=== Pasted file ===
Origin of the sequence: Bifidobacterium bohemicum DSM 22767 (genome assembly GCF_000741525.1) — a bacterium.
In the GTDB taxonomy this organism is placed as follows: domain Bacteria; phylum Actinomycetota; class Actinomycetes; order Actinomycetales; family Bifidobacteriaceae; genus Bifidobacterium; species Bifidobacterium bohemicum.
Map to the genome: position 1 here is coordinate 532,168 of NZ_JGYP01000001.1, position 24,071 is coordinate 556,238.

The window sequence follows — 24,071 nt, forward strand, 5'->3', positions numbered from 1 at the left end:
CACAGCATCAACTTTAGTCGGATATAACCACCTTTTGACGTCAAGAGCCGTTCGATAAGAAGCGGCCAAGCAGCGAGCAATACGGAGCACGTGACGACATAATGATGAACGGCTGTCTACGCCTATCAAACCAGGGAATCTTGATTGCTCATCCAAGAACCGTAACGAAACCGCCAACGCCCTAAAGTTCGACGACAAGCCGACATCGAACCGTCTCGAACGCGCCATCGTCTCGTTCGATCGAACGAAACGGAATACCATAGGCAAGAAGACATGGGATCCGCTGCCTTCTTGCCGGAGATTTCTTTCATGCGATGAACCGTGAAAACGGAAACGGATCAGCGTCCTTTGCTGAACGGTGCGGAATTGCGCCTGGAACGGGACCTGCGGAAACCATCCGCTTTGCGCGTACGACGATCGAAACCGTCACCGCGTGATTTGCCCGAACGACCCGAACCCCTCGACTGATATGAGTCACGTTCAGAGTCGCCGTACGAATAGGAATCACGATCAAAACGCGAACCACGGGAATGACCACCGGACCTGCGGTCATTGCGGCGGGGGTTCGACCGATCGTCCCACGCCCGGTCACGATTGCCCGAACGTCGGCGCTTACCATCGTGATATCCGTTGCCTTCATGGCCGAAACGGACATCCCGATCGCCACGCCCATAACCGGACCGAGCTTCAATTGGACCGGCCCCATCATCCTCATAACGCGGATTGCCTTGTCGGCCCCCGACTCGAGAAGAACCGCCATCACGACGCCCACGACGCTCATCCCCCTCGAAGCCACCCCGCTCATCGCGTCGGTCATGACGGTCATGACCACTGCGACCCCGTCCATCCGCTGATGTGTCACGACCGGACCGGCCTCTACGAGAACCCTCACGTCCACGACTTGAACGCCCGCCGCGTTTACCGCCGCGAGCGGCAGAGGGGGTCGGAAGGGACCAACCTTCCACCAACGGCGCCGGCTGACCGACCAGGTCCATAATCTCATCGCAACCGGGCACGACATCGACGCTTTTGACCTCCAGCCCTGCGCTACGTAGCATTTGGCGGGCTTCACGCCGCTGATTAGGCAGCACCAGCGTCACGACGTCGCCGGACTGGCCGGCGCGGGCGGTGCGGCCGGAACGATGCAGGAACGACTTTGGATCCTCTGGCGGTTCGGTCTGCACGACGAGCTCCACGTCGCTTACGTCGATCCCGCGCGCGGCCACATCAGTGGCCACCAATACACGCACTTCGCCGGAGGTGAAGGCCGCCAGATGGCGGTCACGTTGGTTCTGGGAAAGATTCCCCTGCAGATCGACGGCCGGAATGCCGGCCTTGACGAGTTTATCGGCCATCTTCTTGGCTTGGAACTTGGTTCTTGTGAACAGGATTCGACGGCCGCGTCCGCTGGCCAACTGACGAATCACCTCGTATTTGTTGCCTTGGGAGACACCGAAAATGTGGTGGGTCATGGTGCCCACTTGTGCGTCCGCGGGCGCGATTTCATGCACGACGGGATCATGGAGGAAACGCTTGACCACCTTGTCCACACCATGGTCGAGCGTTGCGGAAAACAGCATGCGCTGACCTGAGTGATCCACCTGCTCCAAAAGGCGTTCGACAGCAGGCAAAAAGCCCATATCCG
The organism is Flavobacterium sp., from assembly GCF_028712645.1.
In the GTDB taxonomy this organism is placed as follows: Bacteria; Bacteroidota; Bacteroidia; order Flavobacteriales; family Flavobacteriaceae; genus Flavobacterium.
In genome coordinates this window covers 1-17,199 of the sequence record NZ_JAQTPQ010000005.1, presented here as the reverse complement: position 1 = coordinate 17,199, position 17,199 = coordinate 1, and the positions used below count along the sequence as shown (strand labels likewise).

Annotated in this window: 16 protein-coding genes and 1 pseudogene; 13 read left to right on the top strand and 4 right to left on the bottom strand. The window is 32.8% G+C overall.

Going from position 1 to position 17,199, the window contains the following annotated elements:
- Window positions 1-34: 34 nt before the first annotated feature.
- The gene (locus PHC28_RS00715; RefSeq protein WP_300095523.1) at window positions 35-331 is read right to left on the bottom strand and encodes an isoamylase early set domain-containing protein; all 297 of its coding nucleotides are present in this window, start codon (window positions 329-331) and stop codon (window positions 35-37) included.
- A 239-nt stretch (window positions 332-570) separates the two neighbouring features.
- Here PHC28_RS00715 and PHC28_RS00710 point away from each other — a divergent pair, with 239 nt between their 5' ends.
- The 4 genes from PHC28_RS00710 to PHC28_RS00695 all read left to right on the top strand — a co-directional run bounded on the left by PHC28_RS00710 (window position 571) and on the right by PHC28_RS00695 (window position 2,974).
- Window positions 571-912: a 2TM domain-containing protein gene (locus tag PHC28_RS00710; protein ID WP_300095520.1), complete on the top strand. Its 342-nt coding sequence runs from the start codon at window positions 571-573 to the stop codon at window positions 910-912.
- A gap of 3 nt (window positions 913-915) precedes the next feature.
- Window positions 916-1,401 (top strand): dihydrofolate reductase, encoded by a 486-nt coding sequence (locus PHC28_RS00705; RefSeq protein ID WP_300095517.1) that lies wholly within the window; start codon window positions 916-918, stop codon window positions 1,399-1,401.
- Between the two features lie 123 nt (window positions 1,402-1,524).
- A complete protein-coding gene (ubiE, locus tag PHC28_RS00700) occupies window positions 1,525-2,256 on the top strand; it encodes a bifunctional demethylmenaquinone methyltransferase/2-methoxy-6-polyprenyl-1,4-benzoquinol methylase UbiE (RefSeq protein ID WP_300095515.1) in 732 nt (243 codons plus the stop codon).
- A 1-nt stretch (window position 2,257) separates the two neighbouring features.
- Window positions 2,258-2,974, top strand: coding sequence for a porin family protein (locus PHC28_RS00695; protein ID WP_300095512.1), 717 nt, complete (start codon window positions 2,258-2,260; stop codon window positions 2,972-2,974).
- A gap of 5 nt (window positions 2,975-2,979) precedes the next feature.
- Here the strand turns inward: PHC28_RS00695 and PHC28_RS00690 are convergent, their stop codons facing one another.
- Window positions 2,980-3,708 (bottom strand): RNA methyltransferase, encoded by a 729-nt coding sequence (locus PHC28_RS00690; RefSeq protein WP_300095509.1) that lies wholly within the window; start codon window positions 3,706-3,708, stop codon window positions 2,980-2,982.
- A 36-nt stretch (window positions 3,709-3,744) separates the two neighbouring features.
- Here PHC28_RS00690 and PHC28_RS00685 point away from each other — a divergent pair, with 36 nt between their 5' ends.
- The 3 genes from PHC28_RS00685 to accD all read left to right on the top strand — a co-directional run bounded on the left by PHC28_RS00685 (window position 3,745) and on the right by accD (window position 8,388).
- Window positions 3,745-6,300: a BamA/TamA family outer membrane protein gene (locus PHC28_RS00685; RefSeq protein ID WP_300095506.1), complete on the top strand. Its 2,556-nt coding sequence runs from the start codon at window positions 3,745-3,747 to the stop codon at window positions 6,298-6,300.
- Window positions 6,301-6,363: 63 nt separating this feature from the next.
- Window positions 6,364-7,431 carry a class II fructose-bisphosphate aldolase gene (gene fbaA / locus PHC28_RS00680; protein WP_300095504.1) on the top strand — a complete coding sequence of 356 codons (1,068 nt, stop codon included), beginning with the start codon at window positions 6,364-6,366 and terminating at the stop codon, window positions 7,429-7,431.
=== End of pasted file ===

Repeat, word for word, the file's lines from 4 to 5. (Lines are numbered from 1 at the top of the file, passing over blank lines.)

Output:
The window sequence follows — 24,071 nt, forward strand, 5'->3', positions numbered from 1 at the left end:
CACAGCATCAACTTTAGTCGGATATAACCACCTTTTGACGTCAAGAGCCGTTCGATAAGAAGCGGCCAAGCAGCGAGCAATACGGAGCACGTGACGACATAATGATGAACGGCTGTCTACGCCTATCAAACCAGGGAATCTTGATTGCTCATCCAAGAACCGTAACGAAACCGCCAACGCCCTAAAGTTCGACGACAAGCCGACATCGAACCGTCTCGAACGCGCCATCGTCTCGTTCGATCGAACGAAACGGAATACCATAGGCAAGAAGACATGGGATCCGCTGCCTTCTTGCCGGAGATTTCTTTCATGCGATGAACCGTGAAAACGGAAACGGATCAGCGTCCTTTGCTGAACGGTGCGGAATTGCGCCTGGAACGGGACCTGCGGAAACCATCCGCTTTGCGCGTACGACGATCGAAACCGTCACCGCGTGATTTGCCCGAACGACCCGAACCCCTCGACTGATATGAGTCACGTTCAGAGTCGCCGTACGAATAGGAATCACGATCAAAACGCGAACCACGGGAATGACCACCGGACCTGCGGTCATTGCGGCGGGGGTTCGACCGATCGTCCCACGCCCGGTCACGATTGCCCGAACGTCGGCGCTTACCATCGTGATATCCGTTGCCTTCATGGCCGAAACGGACATCCCGATCGCCACGCCCATAACCGGACCGAGCTTCAATTGGACCGGCCCCATCATCCTCATAACGCGGATTGCCTTGTCGGCCCCCGACTCGAGAAGAACCGCCATCACGACGCCCACGACGCTCATCCCCCTCGAAGCCACCCCGCTCATCGCGTCGGTCATGACGGTCATGACCACTGCGACCCCGTCCATCCGCTGATGTGTCACGACCGGACCGGCCTCTACGAGAACCCTCACGTCCACGACTTGAACGCCCGCCGCGTTTACCGCCGCGAGCGGCAGAGGGGGTCGGAAGGGACCAACCTTCCACCAACGGCGCCGGCTGACCGACCAGGTCCATAATCTCATCGCAACCGGGCACGACATCGACGCTTTTGACCTCCAGCCCTGCGCTACGTAGCATTTGGCGGGCTTCACGCCGCTGATTAGGCAGCACCAGCGTCACGACGTCGCCGGACTGGCCGGCGCGGGCGGTGCGGCCGGAACGATGCAGGAACGACTTTGGATCCTCTGGCGGTTCGGTCTGCACGACGAGCTCCACGTCGCTTACGTCGATCCCGCGCGCGGCCACATCAGTGGCCACCAATACACGCACTTCGCCGGAGGTGAAGGCCGCCAGATGGCGGTCACGTTGGTTCTGGGAAAGATTCCCCTGCAGATCGACGGCCGGAATGCCGGCCTTGACGAGTTTATCGGCCATCTTCTTGGCTTGGAACTTGGTTCTTGTGAACAGGATTCGACGGCCGCGTCCGCTGGCCAACTGACGAATCACCTCGTATTTGTTGCCTTGGGAGACACCGAAAATGTGGTGGGTCATGGTGCCCACTTGTGCGTCCGCGGGCGCGATTTCATGCACGACGGGATCATGGAGGAAACGCTTGACCACCTTGTCCACACCATGGTCGAGCGTTGCGGAAAACAGCATGCGCTGACCTGAGTGATCCACCTGCTCCAAAAGGCGTTCGACAGCAGGCAAAAAGCCCATATCCG